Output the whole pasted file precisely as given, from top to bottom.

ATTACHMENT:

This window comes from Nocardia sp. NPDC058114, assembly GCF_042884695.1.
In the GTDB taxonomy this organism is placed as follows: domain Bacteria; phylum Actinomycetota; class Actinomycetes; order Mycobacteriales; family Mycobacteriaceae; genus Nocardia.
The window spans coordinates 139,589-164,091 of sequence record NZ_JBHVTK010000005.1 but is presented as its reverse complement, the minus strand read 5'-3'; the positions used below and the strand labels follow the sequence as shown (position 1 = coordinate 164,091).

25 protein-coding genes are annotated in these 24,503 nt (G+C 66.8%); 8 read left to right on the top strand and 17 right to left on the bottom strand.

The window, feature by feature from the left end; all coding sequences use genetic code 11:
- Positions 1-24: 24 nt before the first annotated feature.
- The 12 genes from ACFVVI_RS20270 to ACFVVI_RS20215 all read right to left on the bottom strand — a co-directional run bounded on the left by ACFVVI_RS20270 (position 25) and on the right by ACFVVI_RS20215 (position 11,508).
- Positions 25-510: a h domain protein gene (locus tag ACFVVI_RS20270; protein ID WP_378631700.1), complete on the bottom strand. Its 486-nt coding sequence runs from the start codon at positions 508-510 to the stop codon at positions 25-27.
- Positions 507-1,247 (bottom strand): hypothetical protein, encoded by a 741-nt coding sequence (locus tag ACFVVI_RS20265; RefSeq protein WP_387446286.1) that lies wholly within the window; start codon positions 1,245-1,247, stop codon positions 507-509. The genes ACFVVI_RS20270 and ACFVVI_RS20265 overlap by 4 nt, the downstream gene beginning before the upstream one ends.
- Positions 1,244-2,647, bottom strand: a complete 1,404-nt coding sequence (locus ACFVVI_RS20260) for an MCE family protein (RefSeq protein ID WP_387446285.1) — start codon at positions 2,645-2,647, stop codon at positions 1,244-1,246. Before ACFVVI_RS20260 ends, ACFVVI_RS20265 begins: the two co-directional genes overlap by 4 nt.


This window comes from Nocardia sp. NPDC058114, assembly GCF_042884695.1.
In the GTDB taxonomy this organism is placed as follows: domain Bacteria; phylum Actinomycetota; class Actinomycetes; order Mycobacteriales; family Mycobacteriaceae; genus Nocardia.
The window spans coordinates 139,589-164,091 of sequence record NZ_JBHVTK010000005.1 but is presented as its reverse complement, the minus strand read 5'-3'; the positions used below and the strand labels follow the sequence as shown (position 1 = coordinate 164,091).

25 protein-coding genes are annotated in these 24,503 nt (G+C 66.8%); 8 read left to right on the top strand and 17 right to left on the bottom strand.

The window, feature by feature from the left end; all coding sequences use genetic code 11:
- Positions 1-24: 24 nt before the first annotated feature.
- The 12 genes from ACFVVI_RS20270 to ACFVVI_RS20215 all read right to left on the bottom strand — a co-directional run bounded on the left by ACFVVI_RS20270 (position 25) and on the right by ACFVVI_RS20215 (position 11,508).
- Positions 25-510: a h domain protein gene (locus tag ACFVVI_RS20270; protein ID WP_378631700.1), complete on the bottom strand. Its 486-nt coding sequence runs from the start codon at positions 508-510 to the stop codon at positions 25-27.
- Positions 507-1,247 (bottom strand): hypothetical protein, encoded by a 741-nt coding sequence (locus tag ACFVVI_RS20265; RefSeq protein WP_387446286.1) that lies wholly within the window; start codon positions 1,245-1,247, stop codon positions 507-509. The genes ACFVVI_RS20270 and ACFVVI_RS20265 overlap by 4 nt, the downstream gene beginning before the upstream one ends.
- Positions 1,244-2,647, bottom strand: a complete 1,404-nt coding sequence (locus ACFVVI_RS20260) for an MCE family protein (RefSeq protein ID WP_387446285.1) — start codon at positions 2,645-2,647, stop codon at positions 1,244-1,246. Before ACFVVI_RS20260 ends, ACFVVI_RS20265 begins: the two co-directional genes overlap by 4 nt.